5 Step by Step Propagation of Succulents

5 Step by Step Propagation of Succulents

5 Step by Step Propagation of Succulents

Succulents have recently become immensely popular in the plant world, and for good reason. They are quite simple to care for, and there are a variety of interesting and gorgeous arrangements that can be made with them. Succulents have even been used to create bridal bouquets that were entirely composed of the plants. They may be found anywhere, and they are very addictive to grow.


It’s true that you may visit your local store’s garden center and purchase more succulents, but did you know that you can propagate an abundance of new succulents from a single plant?

You can grow your very own succulents with a little care and patience, and I’m here to show you how simple it is to get started.

Succulents and How to Propagate Them (Step by Step)

What is the definition of propagation?

Propagation is the process of growing a new plant from a portion of an existing plant. In this instance, we are repurposing succulent components in order to develop new succulent plants.

Succulents are a kind of succulent.

What portions of a succulent will result in the growth of a new plant?
Almost every portion of a succulent has the potential to sprout into a new plant! The most frequent way of propagation is by leaf cuttings, which are available in plenty. You may also utilize the bare stem that remains after the leaves have been removed to start a new plant from each area where a leaf was previously present.



Lastly, you may cut off the top of a succulent and plant it as a new plant, and the succulent will root out of the stem from the bottom.

Stems that are lush and green

Now that you understand what we’re talking about, let’s get to work creating some kids!

The process of propagation begins with a leaf.

Using a leaf, also known as a leaf cutting, to propagate a plant, you have two options: either utilize a leaf that has fallen off on its own or gently twist or shake a leaf until it detaches from the stem. When the leaf is released, you will hear a light *snap* sound.

Make a bed of your leaves on a paper towel and let the ends of your leaves to dry until they develop a callus. At this stage, you may either wait until they begin to grow roots or new leaves from the end, or you can just set them on top of soil and water them. It is not necessary to plant them in the soil; they may just be placed on top of it.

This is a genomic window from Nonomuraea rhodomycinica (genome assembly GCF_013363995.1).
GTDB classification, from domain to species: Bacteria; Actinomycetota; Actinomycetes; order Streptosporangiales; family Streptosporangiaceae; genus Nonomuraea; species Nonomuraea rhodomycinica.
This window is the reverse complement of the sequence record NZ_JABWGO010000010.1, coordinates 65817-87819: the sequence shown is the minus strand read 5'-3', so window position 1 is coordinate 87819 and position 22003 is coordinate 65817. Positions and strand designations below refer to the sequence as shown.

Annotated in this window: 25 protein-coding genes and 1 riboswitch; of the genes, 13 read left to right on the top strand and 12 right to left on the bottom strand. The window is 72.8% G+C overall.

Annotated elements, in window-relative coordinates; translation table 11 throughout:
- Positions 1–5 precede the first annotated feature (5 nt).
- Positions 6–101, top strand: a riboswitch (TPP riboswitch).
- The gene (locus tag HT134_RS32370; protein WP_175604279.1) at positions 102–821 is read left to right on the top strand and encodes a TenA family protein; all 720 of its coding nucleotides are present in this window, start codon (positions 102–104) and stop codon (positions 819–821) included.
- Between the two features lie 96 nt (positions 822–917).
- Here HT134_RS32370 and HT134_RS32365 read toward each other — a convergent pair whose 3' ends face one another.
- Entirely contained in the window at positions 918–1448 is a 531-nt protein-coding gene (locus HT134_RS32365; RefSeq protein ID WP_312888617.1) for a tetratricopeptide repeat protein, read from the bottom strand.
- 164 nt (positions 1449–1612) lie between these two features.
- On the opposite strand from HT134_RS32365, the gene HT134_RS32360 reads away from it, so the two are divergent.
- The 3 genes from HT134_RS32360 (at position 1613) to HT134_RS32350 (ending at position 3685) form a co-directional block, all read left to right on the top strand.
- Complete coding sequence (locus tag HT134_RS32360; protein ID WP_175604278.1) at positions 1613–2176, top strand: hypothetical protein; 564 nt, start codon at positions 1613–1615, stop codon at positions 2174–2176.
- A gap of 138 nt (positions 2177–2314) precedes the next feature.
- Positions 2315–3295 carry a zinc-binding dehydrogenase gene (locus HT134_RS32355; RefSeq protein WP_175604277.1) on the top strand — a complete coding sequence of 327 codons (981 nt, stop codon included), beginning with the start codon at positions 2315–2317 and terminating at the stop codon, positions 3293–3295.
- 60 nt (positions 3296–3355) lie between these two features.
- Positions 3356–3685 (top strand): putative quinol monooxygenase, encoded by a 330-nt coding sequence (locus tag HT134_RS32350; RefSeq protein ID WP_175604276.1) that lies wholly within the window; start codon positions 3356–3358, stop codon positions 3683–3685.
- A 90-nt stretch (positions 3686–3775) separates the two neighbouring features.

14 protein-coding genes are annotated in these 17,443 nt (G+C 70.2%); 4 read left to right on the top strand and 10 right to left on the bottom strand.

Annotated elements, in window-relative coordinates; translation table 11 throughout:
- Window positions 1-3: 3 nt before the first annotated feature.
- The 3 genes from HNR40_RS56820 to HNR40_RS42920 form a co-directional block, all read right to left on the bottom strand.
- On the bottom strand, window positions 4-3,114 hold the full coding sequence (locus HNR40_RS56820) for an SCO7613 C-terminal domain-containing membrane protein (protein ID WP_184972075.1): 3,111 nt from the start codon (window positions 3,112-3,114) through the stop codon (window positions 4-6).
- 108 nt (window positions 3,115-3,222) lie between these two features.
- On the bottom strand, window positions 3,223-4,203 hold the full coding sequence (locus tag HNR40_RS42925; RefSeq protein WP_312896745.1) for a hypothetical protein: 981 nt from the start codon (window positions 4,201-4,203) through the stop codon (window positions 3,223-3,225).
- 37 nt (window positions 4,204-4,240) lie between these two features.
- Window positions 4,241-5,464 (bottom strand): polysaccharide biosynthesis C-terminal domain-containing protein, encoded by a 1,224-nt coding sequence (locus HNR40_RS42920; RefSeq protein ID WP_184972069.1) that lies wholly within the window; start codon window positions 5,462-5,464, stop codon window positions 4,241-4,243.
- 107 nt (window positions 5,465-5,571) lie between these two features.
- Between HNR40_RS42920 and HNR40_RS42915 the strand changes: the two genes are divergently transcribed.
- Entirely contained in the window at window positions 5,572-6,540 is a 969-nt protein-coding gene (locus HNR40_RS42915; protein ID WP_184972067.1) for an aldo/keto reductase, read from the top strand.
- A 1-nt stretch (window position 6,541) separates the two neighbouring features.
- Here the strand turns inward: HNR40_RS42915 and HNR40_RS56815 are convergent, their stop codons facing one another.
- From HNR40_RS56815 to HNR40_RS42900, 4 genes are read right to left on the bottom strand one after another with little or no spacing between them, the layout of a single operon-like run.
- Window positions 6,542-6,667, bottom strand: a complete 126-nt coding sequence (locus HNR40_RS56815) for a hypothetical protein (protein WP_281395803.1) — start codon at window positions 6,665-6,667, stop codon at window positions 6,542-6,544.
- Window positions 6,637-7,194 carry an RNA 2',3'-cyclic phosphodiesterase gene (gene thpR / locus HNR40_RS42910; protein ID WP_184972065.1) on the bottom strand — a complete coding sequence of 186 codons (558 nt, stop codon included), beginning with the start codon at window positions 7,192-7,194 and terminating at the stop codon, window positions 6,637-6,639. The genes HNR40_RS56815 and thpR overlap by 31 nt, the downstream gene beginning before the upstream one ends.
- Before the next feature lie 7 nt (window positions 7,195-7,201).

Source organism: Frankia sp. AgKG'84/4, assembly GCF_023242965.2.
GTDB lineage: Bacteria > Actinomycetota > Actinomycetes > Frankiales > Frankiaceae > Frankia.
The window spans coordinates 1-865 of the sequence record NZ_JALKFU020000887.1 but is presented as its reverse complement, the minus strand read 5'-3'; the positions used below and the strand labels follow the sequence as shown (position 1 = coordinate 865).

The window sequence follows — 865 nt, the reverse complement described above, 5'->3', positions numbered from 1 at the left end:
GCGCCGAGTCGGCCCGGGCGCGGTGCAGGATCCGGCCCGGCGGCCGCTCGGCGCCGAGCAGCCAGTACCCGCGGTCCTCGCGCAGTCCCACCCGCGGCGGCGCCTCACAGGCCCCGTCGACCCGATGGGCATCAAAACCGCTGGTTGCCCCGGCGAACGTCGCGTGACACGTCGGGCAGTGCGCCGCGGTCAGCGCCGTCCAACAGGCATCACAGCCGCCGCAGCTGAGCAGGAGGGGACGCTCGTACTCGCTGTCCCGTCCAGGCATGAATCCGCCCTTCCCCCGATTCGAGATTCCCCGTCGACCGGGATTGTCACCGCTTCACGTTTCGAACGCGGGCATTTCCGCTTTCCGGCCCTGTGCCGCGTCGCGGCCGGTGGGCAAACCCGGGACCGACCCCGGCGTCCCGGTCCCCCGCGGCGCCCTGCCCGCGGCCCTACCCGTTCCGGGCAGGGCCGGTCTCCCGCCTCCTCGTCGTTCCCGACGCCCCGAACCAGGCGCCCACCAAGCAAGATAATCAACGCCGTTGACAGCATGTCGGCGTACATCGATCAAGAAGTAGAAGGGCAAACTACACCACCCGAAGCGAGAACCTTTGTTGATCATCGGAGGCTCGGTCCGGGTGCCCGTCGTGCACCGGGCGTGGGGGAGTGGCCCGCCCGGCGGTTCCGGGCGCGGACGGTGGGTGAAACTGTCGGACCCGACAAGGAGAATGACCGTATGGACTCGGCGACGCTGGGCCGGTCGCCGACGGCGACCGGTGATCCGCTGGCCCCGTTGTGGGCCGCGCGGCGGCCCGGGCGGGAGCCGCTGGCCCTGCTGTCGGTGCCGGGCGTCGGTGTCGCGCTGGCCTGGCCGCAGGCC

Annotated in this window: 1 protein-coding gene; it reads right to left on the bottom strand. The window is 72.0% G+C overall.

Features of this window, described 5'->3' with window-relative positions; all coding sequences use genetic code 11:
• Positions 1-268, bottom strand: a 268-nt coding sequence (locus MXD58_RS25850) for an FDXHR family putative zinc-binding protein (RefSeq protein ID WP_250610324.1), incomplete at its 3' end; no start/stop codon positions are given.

Succulent Leaf Succulent Leaves are a kind of succulent.

Although I did not water them for a long period of time, the plants continued to grow, so even if this is your first time doing this, I am certain that you will be able to propagate some of your own succulents.

Leaves with a lot of flavor

It’s important to note that some of the leaves will provide better results than others, so it’s a good idea to test a few different ones.

Leaves with a lot of flavor

Give your leaves plenty of light and water them as often as they need while they are still growing. You should give young succulents more water than you would mature succulents, but be careful not to over-water them. A tiny quantity of water applied once a week seemed to be sufficient.

Alternatively, you may sprinkle the tiny plants with a spray bottle instead of watering them, but this will need you to do so on a nearly daily basis.

Succulent rosette propagation is accomplished by dividing the rosette.
Occasionally, if your succulents do not get enough sunshine, plants will become tall and leggy in appearance. In this situation, you may choose to re-grow it and start again from the beginning.



Pull the leaves away from the stem, leaving just the rosette at the top of the stem, to do this. Set those leaves aside for propagation as well, and then use sharp, clean scissors to cut the stem about an inch below the rosette to allow for further propagation.